Lemon exports affected by continuing strike

Kirkwood packhouses stand empty while citrus producers remain in talks with community

Two weeks and two days into the violent strike in the Eastern Cape's Sundays River Valley, and orchards and packhouses are still deserted, although there is an expectation that a resumption might be possible on Monday.

Apart from the incidents of arson that accompanied the start of the strike, FreshPlaza was also told of acts of sabotage (ripping out citrus  trees, intentionally flooding orchards) by, it is alleged, a small number of vigilantes some of whom, it is claimed, have come from elsewhere to incite violence during the strike and keep workers from returning to work.

The citrus industry is the dominant employer in the area and remains in continuing talks with the local community.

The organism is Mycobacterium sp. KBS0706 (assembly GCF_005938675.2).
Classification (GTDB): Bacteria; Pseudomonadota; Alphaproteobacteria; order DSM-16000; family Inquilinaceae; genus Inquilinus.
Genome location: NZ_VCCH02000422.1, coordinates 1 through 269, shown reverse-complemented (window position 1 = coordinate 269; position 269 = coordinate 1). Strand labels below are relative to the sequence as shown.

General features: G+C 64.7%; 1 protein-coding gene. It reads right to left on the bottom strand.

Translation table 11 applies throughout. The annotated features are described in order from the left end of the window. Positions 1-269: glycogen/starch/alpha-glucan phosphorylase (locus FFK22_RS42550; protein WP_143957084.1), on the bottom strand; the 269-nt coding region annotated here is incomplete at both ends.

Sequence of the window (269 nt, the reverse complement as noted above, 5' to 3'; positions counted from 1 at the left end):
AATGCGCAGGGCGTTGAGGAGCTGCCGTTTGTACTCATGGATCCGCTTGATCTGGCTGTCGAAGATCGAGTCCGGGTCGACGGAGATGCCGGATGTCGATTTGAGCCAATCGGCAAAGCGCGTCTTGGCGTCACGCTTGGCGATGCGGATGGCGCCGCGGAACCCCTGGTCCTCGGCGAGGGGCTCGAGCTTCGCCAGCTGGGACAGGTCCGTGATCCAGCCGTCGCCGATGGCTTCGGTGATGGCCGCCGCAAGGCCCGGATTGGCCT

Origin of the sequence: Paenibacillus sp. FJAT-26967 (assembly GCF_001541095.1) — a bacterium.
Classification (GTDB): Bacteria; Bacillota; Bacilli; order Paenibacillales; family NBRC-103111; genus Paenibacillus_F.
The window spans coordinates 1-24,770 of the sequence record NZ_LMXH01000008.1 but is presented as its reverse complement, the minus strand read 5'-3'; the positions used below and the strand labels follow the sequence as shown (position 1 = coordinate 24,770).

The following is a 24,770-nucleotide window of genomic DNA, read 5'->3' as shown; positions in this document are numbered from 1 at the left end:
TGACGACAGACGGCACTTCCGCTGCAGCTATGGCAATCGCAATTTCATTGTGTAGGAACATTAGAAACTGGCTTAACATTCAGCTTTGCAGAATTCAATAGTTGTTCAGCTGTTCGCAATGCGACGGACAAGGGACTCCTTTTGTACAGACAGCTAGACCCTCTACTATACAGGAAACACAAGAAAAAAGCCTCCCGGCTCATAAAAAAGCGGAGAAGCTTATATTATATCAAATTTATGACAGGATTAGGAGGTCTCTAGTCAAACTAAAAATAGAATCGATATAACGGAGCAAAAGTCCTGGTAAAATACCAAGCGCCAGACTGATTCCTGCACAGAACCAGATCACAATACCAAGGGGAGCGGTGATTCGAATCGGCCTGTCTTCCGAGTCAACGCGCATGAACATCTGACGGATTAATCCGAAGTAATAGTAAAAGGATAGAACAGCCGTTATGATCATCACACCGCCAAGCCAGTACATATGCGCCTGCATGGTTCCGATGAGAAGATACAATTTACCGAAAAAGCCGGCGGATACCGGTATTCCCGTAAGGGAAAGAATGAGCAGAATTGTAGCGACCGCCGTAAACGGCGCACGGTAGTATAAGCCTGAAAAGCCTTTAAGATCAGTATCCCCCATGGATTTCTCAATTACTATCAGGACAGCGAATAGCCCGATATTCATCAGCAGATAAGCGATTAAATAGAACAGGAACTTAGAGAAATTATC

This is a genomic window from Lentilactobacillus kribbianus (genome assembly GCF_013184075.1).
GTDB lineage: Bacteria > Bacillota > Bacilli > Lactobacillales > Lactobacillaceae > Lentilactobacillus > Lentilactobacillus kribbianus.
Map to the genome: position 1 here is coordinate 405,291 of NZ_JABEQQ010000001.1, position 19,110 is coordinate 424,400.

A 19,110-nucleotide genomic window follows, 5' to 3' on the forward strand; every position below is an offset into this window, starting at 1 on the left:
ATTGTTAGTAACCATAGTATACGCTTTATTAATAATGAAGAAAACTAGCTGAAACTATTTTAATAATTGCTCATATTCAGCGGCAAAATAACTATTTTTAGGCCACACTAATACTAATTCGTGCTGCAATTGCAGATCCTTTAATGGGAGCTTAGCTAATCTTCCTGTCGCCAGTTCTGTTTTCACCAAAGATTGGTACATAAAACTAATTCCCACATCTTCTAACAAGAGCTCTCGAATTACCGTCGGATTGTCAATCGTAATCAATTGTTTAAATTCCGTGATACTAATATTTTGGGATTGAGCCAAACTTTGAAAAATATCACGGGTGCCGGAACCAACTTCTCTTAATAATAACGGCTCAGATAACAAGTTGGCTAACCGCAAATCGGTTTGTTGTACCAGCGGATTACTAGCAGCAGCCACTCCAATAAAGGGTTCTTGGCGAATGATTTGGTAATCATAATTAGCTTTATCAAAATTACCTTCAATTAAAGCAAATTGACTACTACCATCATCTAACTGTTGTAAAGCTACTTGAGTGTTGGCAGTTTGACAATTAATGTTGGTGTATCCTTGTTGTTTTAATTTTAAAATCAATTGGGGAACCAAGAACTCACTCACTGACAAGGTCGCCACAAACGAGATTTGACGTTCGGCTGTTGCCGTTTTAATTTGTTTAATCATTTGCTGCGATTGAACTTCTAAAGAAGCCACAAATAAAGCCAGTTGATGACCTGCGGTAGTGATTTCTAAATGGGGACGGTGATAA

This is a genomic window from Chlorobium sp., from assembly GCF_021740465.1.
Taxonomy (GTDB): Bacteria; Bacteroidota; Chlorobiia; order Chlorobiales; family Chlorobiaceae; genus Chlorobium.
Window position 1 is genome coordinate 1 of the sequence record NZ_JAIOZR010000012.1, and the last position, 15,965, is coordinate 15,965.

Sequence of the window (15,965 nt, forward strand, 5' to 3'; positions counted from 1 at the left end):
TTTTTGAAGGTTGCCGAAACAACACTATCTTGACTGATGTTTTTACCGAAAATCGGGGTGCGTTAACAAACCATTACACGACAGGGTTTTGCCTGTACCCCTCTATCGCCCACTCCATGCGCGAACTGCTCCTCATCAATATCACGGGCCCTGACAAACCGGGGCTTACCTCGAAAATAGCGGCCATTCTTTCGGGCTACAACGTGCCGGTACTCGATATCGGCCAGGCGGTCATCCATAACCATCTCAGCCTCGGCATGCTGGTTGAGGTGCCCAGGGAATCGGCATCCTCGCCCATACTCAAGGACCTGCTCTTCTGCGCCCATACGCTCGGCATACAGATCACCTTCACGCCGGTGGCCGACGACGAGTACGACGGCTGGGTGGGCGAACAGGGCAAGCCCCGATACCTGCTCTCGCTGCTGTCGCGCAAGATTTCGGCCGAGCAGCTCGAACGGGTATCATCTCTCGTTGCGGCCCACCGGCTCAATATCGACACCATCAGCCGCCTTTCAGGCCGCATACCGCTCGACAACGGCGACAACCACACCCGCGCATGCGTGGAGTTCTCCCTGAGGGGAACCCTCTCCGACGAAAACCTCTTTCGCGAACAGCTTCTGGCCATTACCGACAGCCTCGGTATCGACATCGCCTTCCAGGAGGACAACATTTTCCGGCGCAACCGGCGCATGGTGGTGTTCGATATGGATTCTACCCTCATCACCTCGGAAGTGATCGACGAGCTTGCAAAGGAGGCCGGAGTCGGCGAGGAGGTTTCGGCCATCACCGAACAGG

The Sundays River Valley Citrus Producer Forum has estimated the infrastructure damage caused by the strike at R70 million (4.2 million euros), with a further R100 million (6 million euros) damage to export fruit. 

Meanwhile, rain in the northern provinces has slowed the lemon harvest and as a result, the lemon season is behind its usual pace.

The Citrus Growers' Association has noted that by the end of week 16, 4.8 million 15kg cartons of lemons had been packed this year and of that, 3.5 million cartons have been shipped. Last year this time, 7.4 million cartons had been packed and 5.1 million cartons shipped.

The lemon export estimate has been very slightly downsized from 32.3 million to 32.1 million cartons

The labour unrest has not spread to the neighbouring Gamtoos Valley (Hankey and Patensie) and some Sundays River producers have trucked their fruit to Patensie packhouses.




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